It seems a fitting end to a remarkable week. On September 18, Iranian reform advocates mounted the largest protest in Tehran since July, drawing a crowd that reportedly numbered at least in the hundreds of thousands (on-scene reporting has estimates in the millions). Blog updates can be followed here, here, and here. The regime organized a counter-protest, so the crowd size would have been split between regime supporters and the opposition. Today is “Qods Day,” or “Jerusalem Day,” in Iran, an occasion on which the regime expresses support for the Palestinian Arabs and Ahmadinejad has, since 2005, routinely featured Holocaust denial in his address to the nation.
The events in Iran are a reminder of some salient truths. One is that President Obama has decided to lift diplomatic pressure on Iran just at the point when Tehran’s theocratic regime is especially vulnerable to a courageous movement of national reform. Obama’s acceptance of negotiations with Iran, on Iran’s terms and without preconditions, serves mainly to give the mullahs breathing room. His decision to dismiss the threat that Iran will develop long-range missiles and to concentrate American missile-defense efforts on the existing shorter-range threat has the same effect. A regime the IAEA now says is capable of producing a nuclear weapon, the same regime that has for decades sponsored homicidal terror against Israel and Lebanon and that this summer has been torturing and executing its own people for the crimes of free speech and protest—this is the regime Obama is letting off the hook with his policy posture.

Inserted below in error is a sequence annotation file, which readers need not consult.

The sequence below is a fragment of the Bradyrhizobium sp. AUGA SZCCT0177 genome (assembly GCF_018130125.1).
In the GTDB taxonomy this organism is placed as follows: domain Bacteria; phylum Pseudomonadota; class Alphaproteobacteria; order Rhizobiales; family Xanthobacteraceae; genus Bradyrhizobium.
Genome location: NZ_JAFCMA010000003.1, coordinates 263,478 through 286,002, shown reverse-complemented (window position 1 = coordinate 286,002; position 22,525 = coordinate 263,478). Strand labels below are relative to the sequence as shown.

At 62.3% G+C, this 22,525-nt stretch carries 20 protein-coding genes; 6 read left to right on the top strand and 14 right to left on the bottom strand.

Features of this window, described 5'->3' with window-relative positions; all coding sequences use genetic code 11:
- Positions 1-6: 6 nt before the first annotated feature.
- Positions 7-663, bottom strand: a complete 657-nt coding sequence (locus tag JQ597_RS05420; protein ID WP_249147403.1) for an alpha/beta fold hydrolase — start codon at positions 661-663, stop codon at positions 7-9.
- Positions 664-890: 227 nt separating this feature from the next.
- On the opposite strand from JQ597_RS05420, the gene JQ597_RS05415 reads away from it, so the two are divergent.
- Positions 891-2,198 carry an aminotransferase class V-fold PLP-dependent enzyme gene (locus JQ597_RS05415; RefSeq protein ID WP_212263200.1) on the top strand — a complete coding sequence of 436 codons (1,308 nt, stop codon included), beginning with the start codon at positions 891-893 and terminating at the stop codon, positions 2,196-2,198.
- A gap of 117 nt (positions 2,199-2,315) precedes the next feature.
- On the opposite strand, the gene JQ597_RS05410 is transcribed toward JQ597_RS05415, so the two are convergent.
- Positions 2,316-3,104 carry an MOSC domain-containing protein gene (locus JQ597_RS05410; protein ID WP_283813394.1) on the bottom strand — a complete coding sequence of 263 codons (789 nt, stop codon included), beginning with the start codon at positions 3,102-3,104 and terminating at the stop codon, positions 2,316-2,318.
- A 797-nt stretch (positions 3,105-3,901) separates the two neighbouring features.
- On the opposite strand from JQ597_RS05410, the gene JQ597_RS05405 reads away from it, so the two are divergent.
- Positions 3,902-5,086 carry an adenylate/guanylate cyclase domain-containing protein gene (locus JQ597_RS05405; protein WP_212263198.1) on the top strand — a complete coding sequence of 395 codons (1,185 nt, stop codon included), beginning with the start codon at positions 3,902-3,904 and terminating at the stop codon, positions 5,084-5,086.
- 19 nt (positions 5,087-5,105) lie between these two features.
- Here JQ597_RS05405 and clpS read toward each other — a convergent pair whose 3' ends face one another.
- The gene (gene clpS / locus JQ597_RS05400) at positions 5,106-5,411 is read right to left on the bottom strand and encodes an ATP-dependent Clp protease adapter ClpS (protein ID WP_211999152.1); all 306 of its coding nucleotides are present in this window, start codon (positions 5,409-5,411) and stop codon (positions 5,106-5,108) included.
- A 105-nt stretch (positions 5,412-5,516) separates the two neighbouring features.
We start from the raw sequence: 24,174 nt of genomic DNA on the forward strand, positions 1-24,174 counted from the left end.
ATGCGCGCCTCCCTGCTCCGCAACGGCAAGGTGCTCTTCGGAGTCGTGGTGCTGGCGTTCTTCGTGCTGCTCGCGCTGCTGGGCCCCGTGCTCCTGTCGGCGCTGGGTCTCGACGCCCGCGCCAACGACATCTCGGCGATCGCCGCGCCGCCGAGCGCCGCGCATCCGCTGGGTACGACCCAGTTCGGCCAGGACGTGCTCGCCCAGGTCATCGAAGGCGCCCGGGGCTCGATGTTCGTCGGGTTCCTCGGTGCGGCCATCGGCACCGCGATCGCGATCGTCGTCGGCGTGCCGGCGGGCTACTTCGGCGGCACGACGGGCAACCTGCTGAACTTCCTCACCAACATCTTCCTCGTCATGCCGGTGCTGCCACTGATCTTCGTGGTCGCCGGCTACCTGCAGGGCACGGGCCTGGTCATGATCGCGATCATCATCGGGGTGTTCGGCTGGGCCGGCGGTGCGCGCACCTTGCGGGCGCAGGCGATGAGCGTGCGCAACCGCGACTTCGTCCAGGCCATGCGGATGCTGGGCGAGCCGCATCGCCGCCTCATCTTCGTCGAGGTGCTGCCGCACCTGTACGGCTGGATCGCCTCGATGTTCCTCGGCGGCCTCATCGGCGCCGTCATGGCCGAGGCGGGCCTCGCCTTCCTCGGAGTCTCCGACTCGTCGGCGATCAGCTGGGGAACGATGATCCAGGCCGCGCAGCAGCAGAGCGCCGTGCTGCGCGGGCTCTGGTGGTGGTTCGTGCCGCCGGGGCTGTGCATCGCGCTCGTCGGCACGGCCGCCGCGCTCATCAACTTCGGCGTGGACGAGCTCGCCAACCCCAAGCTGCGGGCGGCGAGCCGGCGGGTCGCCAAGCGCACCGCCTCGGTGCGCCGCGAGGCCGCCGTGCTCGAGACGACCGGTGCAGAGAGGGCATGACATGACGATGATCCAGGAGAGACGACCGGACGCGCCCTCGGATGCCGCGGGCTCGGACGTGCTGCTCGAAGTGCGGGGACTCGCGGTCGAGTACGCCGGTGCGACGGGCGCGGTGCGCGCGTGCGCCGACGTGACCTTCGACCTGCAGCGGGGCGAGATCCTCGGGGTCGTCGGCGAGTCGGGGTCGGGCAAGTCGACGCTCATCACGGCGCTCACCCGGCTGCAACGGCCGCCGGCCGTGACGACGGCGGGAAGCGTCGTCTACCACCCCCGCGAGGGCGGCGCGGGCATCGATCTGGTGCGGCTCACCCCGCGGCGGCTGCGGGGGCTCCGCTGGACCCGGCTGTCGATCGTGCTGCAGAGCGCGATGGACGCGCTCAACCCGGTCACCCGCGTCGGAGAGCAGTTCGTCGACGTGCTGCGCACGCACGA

Equally telling is the reminder of revolutionary Iran’s emphasis on Jerusalem Day. The name of the day matters; it is not Palestine Day or even Anti-Zionist Entity Day but Jerusalem Day. Iran’s mullahs have not relinquished their revolutionary Islamic doctrine, and it is as much eschatological as political. They invoke “Jerusalem” because, for them, it is not an abstract ideological symbol but a geo-strategic and religious prize.
Yet a new chant heard from Iranian reform protesters today presents an extraordinary counterpoint to that regime posture. It is being translated as “Neither Gaza nor Lebanon, my life for Iran!” The live blogs have links to video of the opposition protesters chanting it repeatedly. This chant provides illuminating evidence that Iran’s people understand perfectly their regime’s policies and intentions—and that they oppose them.
The heartfelt urgency of Iran’s protesters is oddly reminiscent of America’s Tea Party protests from last weekend. American protesters also understand and oppose the intentions of their leader. One has a sense this week that Obama joins Ahmadinejad and the Iranian mullahs in being pursued relentlessly by the truth. The exposure of his domestic policies by his people’s diligent homework seems of a piece with the exposure of his missile-defense policy by the ironically timed IAEA report. The Iranian protestors’ focus on framing and opposing specific regime policies has the same aspect of unvarnished honesty, set as a counterpoint to obfuscation and mendacity. That this week of strangely fateful exposure to the truth should culminate in Jerusalem Day in Iran, and in the Jewish New Year among the world’s Jews, lends it an additional poignancy.